Can Sex During Early Pregnancy Cause Twins? An OB-GYN Explains Away This Myth
Since I was a twin, it was always in my mind that when I finally got pregnant, I could potentially have a set of my own. I wasn’t sure if this was likely, so I researched some message boards about twins while I was trying to conceive (TTC). I was shocked about how many women suggested trying to have sex in early pregnancy to “make twins.” Pretty sure that wasn’t a thing, I decided to ask an OB-GYN (and fellow twin, I might add) his thoughts on the big question — can sex during early pregnancy cause twins?
According to Dr. Jamil Abdur-Rahman, who is an OB-GYN and medical travel blogger along with his twin brother for TwinDoctorsTV, I was right, and no, that’s not how that works. “Having sex during early pregnancy cannot lead to a woman having twins because by definition, twins are two children produced during the ‘same’ pregnancy. If someone were to have sex while pregnant, and then they became pregnant again, these pregnancies would by definition be ‘different’ pregnancies,” Abdur-Rahman says.
So what does cause twins? Abdur-Rahman says, “Twins result from one of two circumstances. The first leads to ‘identical’ twins. Identical twins result when one egg is fertilized by one sperm. Early in the development of this pregnancy, the fertilized egg then splits, resulting in two fertilized eggs. These two fertilized eggs then grow, leading to a twin pregnancy. Because these two fertilized eggs started as one, they have identical DNA.” And this is why they’re called “identical twins," he explains. “They’re basically clones.”
Fraternal twins occur when two separate eggs are fertilized by two separate sperm. “Again, if a woman releases more than one egg while ovulating, and if two of these eggs are then fertilized by two of the millions of sperm a man releases while ejaculating, then fraternal twins result. Fraternal twins are basically just like your run-of-the-mill brothers or sisters. They share a mother and a father like all other brothers and sisters, but they don't have identical DNA. They're still twins though because they are a part of the same pregnancy,” he explains.
Hoping to increase your chances of having twins? You’ll have to start way before you become pregnant in the first place, and Abdur-Rahman says to do this, you’ll need to increase the chances that you’ll release multiple eggs while ovulating. How does one go about doing this? Abdur-Rahman says taking fertility medications, such as Clomid, Femara, or Gonadotropins, can increase your chances. “These medications increase the likelihood that a woman will get pregnant because they increase the likelihood that a woman will not only ovulate, but potentially hyper-ovulate, releasing more than one egg. If more than one egg is released during a cycle, then chances that a woman will have fraternal twins increases.” If you don’t want to go the medicinal route, Abdur-Rahman says you can use natural ovulation aids like Maca, Tribulus, Shatavari, Vitex, Chasteberry, and Ilasa root. “My brother and I actually looked into why Nigerians have a higher rate of twins than most people, and one thing that we found was that their ingestion of Ilasa root might play a role,” he says.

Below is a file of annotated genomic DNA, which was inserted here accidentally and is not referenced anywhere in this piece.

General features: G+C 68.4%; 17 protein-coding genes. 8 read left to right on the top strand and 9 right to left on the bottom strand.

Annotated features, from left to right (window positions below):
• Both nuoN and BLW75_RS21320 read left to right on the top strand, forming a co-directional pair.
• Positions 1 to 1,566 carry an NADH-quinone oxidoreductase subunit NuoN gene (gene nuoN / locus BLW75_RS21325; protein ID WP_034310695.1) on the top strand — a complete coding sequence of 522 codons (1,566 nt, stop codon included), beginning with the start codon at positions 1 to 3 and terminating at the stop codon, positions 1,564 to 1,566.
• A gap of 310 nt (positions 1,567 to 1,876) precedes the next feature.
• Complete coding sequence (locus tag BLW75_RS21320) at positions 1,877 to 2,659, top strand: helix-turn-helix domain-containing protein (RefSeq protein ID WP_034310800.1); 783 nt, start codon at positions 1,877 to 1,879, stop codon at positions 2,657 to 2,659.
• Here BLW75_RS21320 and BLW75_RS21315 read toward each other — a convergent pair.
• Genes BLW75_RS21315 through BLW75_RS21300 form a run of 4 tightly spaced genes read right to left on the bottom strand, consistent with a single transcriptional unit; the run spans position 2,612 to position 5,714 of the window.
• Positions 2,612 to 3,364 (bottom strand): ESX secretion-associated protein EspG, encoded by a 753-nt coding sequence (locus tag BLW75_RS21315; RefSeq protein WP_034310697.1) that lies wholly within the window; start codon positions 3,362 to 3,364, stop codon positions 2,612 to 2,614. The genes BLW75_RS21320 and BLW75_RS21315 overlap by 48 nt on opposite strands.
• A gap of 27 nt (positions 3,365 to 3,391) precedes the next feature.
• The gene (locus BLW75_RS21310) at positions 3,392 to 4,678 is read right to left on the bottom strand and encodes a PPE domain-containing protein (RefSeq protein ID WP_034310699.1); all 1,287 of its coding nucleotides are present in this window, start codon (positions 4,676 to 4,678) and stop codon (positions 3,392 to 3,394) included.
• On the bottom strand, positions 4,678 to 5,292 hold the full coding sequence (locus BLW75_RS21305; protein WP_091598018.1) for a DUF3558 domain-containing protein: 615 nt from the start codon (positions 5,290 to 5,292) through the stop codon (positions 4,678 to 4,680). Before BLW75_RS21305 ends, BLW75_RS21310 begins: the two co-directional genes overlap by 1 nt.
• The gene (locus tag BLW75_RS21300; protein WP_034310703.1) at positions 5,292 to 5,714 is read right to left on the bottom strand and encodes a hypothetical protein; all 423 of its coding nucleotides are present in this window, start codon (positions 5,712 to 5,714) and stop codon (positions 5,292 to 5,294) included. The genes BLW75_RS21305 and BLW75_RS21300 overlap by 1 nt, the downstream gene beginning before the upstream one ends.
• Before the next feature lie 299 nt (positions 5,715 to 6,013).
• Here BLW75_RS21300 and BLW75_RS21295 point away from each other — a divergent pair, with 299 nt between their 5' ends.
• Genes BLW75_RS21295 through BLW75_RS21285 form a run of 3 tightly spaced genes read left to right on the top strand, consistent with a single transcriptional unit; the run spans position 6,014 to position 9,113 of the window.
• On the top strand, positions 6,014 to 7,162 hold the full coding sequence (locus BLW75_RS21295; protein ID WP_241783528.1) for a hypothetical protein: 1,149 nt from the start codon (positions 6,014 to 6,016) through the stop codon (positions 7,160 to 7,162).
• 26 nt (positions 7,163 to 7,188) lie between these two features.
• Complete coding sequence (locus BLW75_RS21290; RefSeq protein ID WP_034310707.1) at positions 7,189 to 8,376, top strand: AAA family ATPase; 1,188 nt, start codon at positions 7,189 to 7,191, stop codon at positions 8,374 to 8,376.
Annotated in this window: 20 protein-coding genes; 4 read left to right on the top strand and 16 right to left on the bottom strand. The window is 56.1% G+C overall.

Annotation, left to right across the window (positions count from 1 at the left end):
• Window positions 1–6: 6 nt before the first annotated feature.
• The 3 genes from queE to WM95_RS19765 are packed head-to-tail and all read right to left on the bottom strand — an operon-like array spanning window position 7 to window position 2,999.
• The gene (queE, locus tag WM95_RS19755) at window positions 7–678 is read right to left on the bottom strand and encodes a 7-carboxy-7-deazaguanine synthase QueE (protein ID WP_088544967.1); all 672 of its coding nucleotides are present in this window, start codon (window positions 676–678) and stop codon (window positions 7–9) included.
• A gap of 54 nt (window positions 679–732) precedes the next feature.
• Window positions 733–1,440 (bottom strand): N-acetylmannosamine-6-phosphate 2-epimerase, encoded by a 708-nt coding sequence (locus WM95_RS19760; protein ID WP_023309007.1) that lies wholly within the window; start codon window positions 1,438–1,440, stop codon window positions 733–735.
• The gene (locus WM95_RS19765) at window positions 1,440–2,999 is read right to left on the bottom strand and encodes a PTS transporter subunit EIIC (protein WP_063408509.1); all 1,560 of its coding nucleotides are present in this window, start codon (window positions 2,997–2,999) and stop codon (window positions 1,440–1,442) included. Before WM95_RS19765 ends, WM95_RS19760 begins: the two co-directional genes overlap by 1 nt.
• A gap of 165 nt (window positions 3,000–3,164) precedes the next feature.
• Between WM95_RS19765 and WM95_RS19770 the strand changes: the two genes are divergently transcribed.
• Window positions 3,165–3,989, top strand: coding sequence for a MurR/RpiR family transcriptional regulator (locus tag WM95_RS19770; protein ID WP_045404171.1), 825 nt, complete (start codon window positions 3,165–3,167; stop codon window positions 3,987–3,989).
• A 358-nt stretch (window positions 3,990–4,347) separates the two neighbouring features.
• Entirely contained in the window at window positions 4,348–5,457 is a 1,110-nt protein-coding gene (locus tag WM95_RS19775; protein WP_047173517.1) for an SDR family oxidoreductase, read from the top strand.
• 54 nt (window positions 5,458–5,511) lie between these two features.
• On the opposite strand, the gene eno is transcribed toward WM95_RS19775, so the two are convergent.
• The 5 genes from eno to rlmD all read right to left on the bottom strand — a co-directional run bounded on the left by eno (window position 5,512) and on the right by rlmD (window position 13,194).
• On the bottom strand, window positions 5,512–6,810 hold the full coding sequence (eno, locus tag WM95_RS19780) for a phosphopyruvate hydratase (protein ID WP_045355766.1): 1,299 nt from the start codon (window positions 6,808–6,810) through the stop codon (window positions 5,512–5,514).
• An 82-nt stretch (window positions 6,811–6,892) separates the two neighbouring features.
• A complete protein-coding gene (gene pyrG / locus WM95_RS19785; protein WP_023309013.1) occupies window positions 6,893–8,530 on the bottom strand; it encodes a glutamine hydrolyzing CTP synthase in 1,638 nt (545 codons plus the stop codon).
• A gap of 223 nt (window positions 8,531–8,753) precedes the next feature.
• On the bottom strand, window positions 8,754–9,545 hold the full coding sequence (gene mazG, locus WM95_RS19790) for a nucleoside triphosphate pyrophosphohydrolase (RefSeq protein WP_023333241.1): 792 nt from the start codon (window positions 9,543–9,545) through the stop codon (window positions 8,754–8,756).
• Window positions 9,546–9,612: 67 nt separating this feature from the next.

How much do genetics play into having twins? If your partner was a twin (and a male), he isn’t more likely to father twins, Abdur-Rahman says. However, if you’re a twin, or you have twins in your family, you’re more likely to give birth to twins. “This is because there is a genetic aspect to women releasing more than one egg while ovulating. So in short, releasing more than one egg while ovulating can run in the family. This means that having fraternal twins can also run in the family. Statistically, a woman who is a fraternal twin or who has fraternal twins in the family has around a 6 percent chance of also having fraternal twins,” he explains.
So if you're hoping you won't suddenly become pregnant with twins while celebrating your early pregnancy with a romp in the sack, rest assured that cannot happen. If you were hoping doing this would cause you to have twins, I'm sorry to say you're out of luck, but you do have some medical and natural options to try to increase your chances of multiples. Oh, and if you're a twin like me, Abdur-Rahman says your chances of having twins increases by 6 percent. May the odds be ever in your favor. (If you want.)
Check out Romper's new video series, Bearing The Motherload, where disagreeing parents from different sides of an issue sit down with a mediator and talk about how to support (and not judge) each other’s parenting perspectives. New episodes air Mondays on Facebook.